Numeracy is a vital skill in today’s world. Where we might think of maths as consisting only of sums, fractions and decimals, it is broader than that. Our numeracy teaching has a firm link to everyday life, and includes concepts of shape and space, patterns, measurement, handling data and using numbers for day to day living like shopping, budgeting, cookery and sport. We run regular in service training in this area, so if you would like to train as a numeracy tutor, contact your local literacy organiser. Contact details are found here.

Communicating everyday mathematical concepts to students – From NALA and TCD numeracy conference – 18 June 2015 in TCD

Tutor tips – watch some on video here

Make everyday links – use Plain Maths! (Mary Bambrick)

  •  Break down your own understanding of the numeracy you are teaching
  • Use your broader set of skills to impart what you know
  •  Use everyday objects – use the contents of your pocket to teach algebra – you can only add like terms (e.g. two pens) not unlike terms (a key & a phone) – see NALA case studies below

Go to NALA case studies for ideas and support (Tina Byrne)

  • Check out the NALA numeracy case studies BEFORE you google – you might just find what you are looking for.
  •  Use the case studies to find out about shared ideas and initiatives.
  •  Free to download/ order from NALA What Really Counts and What Really Counts Next

Open your maths eyes! Encourage learners to open theirs. (Aoife Smith)

Open your maths eyes – – bring outside maths into your sessions

  •  Have learners open their maths eyes. They will start to look at familiar things in their lives and think about the maths in them.
  •  Devise a learner questionnaire to find out their areas of interest and base the numeracy on those areas
  •  Raise critical awareness of numeracy information eg. price comparison when shopping, fares on the bus
  •  Use everyday objects for a wide variety of numeracy skills – receipts or recipes for rounding, estimating, calculator practice.
  •  Set tasks to be done outside of the class –  Rounding up items when shopping to estimate the total cost, Practise calculator skills on the receipt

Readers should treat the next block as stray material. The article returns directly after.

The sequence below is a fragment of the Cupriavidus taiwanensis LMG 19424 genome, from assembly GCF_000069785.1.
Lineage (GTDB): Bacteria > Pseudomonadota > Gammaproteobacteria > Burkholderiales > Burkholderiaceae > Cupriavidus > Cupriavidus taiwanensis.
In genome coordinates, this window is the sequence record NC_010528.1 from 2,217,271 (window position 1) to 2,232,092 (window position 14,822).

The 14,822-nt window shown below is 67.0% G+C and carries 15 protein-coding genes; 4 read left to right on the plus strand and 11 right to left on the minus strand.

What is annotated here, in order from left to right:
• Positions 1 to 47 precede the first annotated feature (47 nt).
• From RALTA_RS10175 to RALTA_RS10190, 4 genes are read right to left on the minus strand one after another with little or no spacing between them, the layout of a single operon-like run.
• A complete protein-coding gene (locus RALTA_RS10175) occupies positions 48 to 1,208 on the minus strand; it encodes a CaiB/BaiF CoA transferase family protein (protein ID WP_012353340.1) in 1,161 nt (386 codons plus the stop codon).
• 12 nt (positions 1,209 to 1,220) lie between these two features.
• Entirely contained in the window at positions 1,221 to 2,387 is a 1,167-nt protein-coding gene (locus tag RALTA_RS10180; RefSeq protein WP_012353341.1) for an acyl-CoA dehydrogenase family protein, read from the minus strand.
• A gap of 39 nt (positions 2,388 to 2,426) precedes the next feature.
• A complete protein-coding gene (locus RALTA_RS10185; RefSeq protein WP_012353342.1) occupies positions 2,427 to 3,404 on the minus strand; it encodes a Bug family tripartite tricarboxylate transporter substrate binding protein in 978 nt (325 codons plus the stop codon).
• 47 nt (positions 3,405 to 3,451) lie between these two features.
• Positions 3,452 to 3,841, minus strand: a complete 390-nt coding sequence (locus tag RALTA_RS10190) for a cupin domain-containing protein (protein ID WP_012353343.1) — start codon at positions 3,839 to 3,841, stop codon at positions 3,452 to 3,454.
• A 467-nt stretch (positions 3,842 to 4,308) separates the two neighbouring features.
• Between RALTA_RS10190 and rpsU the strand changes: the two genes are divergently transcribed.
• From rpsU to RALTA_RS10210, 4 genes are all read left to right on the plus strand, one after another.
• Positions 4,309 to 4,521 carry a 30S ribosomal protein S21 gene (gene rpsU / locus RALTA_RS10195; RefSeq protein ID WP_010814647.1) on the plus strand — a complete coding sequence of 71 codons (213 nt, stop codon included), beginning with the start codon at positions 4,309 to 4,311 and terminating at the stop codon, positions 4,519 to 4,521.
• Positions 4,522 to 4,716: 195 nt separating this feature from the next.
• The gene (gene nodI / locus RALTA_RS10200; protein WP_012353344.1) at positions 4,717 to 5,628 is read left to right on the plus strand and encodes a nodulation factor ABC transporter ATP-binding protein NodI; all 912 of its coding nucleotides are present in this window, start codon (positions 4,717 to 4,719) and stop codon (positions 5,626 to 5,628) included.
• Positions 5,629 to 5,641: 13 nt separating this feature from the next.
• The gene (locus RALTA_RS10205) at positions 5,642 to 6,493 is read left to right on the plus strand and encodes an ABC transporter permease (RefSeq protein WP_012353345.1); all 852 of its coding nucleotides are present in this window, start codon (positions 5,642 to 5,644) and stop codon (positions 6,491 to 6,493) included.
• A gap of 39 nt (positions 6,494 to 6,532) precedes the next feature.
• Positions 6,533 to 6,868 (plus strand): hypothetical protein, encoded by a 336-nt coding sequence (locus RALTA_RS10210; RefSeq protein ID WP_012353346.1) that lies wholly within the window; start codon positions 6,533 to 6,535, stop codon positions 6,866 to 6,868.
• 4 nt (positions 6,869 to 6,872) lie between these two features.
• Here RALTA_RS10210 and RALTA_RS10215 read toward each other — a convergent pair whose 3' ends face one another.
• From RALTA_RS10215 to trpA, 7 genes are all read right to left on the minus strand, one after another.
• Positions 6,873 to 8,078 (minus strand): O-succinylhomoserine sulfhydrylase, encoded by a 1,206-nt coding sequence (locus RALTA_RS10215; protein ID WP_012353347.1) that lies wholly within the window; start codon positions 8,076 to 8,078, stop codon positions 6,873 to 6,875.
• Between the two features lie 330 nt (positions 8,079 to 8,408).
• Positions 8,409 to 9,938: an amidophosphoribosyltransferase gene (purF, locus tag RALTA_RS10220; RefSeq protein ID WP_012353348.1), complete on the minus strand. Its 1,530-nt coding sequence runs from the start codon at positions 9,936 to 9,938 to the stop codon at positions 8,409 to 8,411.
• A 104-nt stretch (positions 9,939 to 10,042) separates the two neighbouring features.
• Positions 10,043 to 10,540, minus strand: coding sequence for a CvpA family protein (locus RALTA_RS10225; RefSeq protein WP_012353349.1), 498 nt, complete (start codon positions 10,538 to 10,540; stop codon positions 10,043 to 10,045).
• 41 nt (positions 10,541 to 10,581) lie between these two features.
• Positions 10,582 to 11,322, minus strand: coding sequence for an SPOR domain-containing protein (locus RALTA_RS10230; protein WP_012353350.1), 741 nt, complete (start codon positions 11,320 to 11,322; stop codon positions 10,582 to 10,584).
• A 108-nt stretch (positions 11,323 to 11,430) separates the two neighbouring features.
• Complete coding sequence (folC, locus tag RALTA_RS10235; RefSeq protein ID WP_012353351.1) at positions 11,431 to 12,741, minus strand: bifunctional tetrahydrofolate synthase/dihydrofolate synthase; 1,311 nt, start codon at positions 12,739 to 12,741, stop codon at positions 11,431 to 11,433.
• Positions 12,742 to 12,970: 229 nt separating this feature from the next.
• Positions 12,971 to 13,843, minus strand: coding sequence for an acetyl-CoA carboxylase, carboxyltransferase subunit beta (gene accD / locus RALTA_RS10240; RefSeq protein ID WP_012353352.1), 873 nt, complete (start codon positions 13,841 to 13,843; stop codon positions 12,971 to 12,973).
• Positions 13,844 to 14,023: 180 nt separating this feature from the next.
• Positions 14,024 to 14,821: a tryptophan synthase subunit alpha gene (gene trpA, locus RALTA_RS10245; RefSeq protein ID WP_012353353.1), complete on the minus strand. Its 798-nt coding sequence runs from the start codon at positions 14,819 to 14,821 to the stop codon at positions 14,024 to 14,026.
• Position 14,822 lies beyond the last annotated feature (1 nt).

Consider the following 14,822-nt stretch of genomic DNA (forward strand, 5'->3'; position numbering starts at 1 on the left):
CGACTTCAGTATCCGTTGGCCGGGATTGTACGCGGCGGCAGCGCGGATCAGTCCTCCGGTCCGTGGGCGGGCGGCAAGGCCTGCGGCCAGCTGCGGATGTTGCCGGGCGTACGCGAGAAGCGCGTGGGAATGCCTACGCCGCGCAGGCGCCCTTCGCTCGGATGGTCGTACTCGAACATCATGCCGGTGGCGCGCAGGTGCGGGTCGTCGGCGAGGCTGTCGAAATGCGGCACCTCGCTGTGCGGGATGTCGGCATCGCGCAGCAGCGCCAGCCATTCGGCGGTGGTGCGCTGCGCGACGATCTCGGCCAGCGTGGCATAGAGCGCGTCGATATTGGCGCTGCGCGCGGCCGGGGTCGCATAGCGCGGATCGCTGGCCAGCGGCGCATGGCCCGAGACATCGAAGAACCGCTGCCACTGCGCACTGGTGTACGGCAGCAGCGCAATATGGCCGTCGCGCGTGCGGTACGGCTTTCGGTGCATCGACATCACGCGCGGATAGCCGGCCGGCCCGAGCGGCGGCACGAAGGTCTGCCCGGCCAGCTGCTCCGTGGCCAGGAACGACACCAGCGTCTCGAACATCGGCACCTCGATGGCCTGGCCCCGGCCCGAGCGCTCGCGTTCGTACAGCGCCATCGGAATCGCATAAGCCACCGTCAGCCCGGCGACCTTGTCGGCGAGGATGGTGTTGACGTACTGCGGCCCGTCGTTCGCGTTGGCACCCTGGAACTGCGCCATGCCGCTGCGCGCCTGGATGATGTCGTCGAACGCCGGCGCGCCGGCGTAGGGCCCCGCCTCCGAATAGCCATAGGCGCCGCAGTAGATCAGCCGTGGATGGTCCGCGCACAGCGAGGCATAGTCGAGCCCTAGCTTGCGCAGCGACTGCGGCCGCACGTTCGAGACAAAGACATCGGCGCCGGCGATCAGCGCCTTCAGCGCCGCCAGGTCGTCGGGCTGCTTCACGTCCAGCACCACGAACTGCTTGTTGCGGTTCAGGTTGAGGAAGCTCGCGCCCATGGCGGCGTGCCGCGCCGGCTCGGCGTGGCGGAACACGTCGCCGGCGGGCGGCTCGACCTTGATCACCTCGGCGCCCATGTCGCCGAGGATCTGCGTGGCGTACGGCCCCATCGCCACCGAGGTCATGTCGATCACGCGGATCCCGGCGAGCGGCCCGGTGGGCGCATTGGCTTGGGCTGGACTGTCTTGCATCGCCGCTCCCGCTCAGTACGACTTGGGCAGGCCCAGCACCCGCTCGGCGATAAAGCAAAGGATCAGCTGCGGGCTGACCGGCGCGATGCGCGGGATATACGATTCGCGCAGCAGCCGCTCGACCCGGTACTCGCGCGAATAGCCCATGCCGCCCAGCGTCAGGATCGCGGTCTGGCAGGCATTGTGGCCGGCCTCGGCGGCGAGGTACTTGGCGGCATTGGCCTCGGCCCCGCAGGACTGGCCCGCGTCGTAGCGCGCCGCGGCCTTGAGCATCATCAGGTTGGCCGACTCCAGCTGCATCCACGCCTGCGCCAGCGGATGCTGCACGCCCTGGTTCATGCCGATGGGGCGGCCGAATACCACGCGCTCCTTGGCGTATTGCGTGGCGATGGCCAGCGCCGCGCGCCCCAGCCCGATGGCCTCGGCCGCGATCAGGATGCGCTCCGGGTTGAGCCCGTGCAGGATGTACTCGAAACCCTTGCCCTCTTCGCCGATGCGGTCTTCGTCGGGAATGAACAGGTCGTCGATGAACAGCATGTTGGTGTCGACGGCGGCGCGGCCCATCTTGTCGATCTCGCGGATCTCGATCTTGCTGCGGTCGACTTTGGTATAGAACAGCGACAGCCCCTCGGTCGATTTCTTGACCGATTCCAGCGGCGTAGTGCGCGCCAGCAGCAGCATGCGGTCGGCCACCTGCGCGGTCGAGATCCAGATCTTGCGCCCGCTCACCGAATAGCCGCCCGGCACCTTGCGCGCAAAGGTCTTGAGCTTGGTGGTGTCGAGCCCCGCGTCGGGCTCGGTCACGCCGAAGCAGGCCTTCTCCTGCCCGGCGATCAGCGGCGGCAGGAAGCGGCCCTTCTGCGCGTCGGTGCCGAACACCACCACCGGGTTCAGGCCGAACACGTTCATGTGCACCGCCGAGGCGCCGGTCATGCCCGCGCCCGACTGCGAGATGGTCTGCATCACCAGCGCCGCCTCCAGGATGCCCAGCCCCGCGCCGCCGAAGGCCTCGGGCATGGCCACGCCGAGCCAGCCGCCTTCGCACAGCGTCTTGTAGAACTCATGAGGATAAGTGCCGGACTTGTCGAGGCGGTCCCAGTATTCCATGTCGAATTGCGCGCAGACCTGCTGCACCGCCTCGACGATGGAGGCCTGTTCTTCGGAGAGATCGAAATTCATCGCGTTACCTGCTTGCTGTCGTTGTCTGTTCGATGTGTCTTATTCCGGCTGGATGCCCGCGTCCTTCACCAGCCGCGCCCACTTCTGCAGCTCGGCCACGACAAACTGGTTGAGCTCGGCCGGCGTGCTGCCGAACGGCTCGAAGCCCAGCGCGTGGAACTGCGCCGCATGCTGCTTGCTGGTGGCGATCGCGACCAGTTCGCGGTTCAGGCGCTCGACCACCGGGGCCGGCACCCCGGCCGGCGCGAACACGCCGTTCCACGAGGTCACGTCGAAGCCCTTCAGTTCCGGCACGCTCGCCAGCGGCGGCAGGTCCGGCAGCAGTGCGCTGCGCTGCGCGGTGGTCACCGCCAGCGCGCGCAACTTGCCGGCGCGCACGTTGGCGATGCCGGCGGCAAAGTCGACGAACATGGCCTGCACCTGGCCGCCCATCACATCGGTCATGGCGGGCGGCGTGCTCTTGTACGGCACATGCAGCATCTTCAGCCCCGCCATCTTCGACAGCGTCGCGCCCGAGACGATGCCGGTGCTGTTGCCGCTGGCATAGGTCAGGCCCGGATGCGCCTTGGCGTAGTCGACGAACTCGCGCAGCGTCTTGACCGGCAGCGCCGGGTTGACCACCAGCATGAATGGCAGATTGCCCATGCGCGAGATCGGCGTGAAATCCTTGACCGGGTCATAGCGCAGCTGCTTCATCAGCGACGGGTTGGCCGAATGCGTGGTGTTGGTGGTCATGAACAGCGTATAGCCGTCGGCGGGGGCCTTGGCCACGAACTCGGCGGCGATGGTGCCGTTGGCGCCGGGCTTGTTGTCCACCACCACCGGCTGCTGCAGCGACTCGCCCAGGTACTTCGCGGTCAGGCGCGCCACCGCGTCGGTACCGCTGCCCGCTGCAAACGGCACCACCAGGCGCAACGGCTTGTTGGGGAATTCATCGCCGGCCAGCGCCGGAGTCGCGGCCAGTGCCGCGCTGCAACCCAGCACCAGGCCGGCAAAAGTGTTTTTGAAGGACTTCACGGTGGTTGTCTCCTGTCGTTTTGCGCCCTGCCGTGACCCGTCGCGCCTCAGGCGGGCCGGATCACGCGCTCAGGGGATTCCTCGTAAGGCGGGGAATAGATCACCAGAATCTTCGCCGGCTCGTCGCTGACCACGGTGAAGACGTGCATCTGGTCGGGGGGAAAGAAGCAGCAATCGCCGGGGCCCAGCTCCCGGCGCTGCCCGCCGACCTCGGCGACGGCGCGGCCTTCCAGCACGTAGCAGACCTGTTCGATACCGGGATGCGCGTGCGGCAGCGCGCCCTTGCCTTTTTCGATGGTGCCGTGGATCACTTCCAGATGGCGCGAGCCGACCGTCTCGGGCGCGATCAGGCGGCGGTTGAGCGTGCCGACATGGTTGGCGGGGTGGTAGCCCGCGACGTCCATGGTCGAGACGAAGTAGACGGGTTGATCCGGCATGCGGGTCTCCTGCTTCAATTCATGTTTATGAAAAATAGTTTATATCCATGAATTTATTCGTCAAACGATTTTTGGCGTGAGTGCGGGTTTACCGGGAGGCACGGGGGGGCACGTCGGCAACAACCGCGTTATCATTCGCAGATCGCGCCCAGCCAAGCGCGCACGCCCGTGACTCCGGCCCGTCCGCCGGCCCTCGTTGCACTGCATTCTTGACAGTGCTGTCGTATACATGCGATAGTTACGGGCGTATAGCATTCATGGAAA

Reluctant learners – everyone has a maths story (Catherine Byrne)

  • No-one has no maths – work from the tip of the iceberg and uncover the learners’ knowledge together
  •  Listen to and acknowledge the learner’s maths story (maybe tell yours too)
  • Log and park the learner’s maths story and start a new chapter together
  •  Demonstrate care for your learner and passion for your subject

Numeracy as social practice (Nuala Broderick)

  •  Find out what the learner does in maths in everyday life e.g. online gambling and hook that to new learning
  •  Use a clock face chart and/or images to prompt learners to let you know what they have done in the past 24 hours. Unpick the maths in their activities and fit them to the curriculum
  •  Use numbers from the world at large to develop critical thinking
  •  Connect with the learner’s mindset to shift the mindset of maths anxiety

Problem solving (Mark Prendergast)

Mathematical knowledge and skills have little value if they cannot be applied to new or unfamiliar situations (Ubuz, 1994:367)

  • Have a look at some Problem Solving Strategies on the new look website
  •  Try Polya’s Four Stages of problem solving :
  1.  understand the problem
  2.  devise a plan
  3.  carry out the plan
  4.  look back/ review

Technology in the numeracy classroom (Suzanne Smith)

  •  IXL Online practice and lessons in Maths (links to the school curriculum)
  • an interactive learning tool to help deal with the numbers and calculations in everyday life
  •  Check out the websites, apps and resources in What Really Counts Next

Some good sites to visit:

  • Really Useful Guide to Words & numbers-downloadable worksheets.
  • Loads of useful worksheets on spelling, fractions etc.
  • Worksheets & Video Clips from NALA’s Read Write Now.
  • Have you got maths eyes: Ideas & worksheets that make real life maths more visible.
  • Consumer Classroom – this links to the financial literacy page of this huge website, with loads of downloadable resources and online teaching resources.

Are there any sites you find useful that should be on this list? Please email them to your organiser for submission to the Webmaster Committee